Morang Programme Unit
Area: 1,855 sq. km
Sponsored children: Around 5,800
Morang, lying 500 km from Kathmandu, is the second biggest district in eastern Nepal and home to various ethnic groups with their own dialects. Plan started working in Morang in 1992 and our programmes now extend to all the areas of the district.
Healthy learning environment
Only 60% of children reach grade 2 in Morang and drop-out and class repetition rates are high. Plan has concentrated on developing child-friendly learning environments by building 85 school buildings, latrines, libraries, providing desks and benches for students and training teachers.
We are also running early childhood care and development centres so that pre-school children can begin their education in an engaging learning environment. We have provided scholarships for more than 10,000 deprived children and children with disabilities.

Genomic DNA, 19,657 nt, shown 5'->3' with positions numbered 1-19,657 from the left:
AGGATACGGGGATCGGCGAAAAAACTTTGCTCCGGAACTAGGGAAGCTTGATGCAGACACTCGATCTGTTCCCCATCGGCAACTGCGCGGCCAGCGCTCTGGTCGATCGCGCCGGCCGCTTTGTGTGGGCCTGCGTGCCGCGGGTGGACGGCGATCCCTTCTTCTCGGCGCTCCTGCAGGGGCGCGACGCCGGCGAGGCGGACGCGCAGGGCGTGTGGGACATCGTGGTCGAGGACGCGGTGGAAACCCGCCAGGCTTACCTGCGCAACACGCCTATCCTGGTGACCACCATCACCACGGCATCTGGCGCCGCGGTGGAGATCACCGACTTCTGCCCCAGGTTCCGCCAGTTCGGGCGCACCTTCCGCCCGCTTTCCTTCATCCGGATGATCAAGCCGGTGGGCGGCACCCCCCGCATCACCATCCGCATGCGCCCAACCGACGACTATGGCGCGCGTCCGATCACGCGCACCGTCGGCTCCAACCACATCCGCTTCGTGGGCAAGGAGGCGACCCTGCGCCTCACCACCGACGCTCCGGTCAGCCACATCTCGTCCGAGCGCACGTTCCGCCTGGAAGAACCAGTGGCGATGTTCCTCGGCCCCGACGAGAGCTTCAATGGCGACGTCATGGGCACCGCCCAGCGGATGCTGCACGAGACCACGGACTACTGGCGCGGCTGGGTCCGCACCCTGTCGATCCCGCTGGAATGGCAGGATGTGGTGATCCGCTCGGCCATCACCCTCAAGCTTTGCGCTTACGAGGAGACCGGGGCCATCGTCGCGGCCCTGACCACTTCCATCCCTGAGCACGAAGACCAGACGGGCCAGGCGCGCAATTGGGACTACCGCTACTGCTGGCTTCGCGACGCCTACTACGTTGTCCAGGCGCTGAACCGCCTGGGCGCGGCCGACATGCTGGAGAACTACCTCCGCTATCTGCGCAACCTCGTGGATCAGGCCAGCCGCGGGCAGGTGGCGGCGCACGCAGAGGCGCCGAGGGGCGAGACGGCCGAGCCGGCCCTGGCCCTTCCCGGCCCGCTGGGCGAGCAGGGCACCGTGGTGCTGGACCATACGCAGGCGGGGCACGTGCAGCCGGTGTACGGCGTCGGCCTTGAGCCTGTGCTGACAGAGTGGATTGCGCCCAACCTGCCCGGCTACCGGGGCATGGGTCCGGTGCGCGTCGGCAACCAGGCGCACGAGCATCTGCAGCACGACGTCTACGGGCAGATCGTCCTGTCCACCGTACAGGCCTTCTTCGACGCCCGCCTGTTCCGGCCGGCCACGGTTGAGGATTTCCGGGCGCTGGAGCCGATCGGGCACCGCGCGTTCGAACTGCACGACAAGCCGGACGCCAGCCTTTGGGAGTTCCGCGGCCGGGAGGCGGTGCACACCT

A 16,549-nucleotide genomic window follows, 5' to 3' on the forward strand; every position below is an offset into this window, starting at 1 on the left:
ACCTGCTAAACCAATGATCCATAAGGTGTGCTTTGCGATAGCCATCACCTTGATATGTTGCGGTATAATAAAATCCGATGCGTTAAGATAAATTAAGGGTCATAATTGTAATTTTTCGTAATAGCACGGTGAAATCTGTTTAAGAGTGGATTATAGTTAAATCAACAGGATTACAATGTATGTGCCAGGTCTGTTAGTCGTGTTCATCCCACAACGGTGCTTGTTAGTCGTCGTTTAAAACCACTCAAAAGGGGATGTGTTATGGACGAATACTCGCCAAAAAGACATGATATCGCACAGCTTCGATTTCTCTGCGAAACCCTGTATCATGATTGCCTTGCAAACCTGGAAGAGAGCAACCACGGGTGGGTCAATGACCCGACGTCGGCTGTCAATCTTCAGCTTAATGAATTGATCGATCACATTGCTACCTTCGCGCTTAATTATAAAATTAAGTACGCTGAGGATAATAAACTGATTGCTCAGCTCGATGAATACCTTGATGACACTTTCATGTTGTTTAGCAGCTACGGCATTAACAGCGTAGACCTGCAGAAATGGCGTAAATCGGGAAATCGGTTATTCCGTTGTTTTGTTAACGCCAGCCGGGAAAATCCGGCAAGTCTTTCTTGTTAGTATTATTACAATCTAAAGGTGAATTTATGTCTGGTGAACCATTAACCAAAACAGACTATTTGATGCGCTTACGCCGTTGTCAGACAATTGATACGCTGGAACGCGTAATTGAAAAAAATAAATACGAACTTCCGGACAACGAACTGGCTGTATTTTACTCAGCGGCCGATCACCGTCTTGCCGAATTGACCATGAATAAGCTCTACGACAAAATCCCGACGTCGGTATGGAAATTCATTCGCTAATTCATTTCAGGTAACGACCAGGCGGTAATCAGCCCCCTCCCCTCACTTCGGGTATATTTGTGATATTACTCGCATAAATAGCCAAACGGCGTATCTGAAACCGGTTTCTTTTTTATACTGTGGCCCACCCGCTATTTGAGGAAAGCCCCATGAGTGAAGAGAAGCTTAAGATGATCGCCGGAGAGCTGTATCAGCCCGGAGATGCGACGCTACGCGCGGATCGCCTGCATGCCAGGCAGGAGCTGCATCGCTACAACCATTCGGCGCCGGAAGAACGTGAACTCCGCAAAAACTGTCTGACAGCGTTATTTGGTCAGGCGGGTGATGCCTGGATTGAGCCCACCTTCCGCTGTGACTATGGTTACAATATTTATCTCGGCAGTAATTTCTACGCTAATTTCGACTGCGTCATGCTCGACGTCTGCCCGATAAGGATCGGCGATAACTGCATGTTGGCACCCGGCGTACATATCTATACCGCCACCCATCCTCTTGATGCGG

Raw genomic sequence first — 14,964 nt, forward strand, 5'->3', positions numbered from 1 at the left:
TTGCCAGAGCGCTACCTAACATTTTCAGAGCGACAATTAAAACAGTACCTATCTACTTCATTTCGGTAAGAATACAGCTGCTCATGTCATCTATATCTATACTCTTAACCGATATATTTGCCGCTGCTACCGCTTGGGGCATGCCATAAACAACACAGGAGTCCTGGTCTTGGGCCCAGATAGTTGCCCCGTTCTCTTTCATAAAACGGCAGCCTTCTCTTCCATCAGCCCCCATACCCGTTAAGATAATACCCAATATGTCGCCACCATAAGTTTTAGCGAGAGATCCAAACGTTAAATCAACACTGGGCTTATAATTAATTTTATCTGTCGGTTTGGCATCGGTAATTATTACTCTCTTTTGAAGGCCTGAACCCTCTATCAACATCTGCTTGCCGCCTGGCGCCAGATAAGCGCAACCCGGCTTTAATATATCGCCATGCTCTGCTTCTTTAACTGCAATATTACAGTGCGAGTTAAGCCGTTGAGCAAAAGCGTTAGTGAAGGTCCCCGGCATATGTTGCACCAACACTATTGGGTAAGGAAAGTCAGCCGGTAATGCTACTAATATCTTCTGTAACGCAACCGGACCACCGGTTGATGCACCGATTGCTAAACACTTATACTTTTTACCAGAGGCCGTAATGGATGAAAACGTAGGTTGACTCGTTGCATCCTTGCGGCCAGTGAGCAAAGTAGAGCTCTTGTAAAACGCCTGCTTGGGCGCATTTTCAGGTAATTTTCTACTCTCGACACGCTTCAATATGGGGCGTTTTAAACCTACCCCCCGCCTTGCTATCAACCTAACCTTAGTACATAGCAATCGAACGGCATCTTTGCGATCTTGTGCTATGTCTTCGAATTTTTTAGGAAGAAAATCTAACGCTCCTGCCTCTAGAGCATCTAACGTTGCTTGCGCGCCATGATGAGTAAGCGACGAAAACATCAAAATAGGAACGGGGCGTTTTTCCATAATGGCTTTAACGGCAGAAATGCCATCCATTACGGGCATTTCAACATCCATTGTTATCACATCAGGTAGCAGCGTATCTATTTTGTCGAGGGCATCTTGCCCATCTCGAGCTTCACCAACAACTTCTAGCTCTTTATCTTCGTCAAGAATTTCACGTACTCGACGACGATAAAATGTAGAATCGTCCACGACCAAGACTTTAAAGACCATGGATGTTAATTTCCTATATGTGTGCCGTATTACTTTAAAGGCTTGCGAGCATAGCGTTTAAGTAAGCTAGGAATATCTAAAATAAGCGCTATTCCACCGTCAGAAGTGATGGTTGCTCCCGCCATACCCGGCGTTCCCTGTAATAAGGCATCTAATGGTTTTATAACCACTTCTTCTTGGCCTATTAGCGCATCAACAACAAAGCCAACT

The mother of Kabita, a deaf girl who received a scholarship and passed her exams for the first time, said: “It is not only good news for us but also encouragement and a good example to other disabled people that they have the potential to achieve something, provided they get appropriate opportunities. One of our dreams is fulfilled.”
Children participating in their development
Plan has promoted a child-to-child approach to school healthcare and children have staged rallies and plays to raise awareness of the importance of vaccinations. Children were also involved in running health camps where 7,300 school children were given ear, eye, nose, throat and dental screenings.
Building healthy communities
68% of families lack a latrine at home, forcing people to defecate openly in the village. This has created several health issues in the community, including a high incidence of disease.
Plan has created a Community-Led Total Sanitation movement and 26 communities have now declared themselves ‘open defecation-free’. This success has motivated the district development committee to aim to declare the whole district a ‘no open defecation’ district within 5 years.
To increase the inclusiveness of marginalised Dalits (so-called untouchables) and people with disabilities, Plan has initiated a social inclusion project to help these people raise their voices and have their perspectives heard.
This has brought changes in various government and non-government agencies, which now recognise that these groups need equal opportunities rather than sympathy.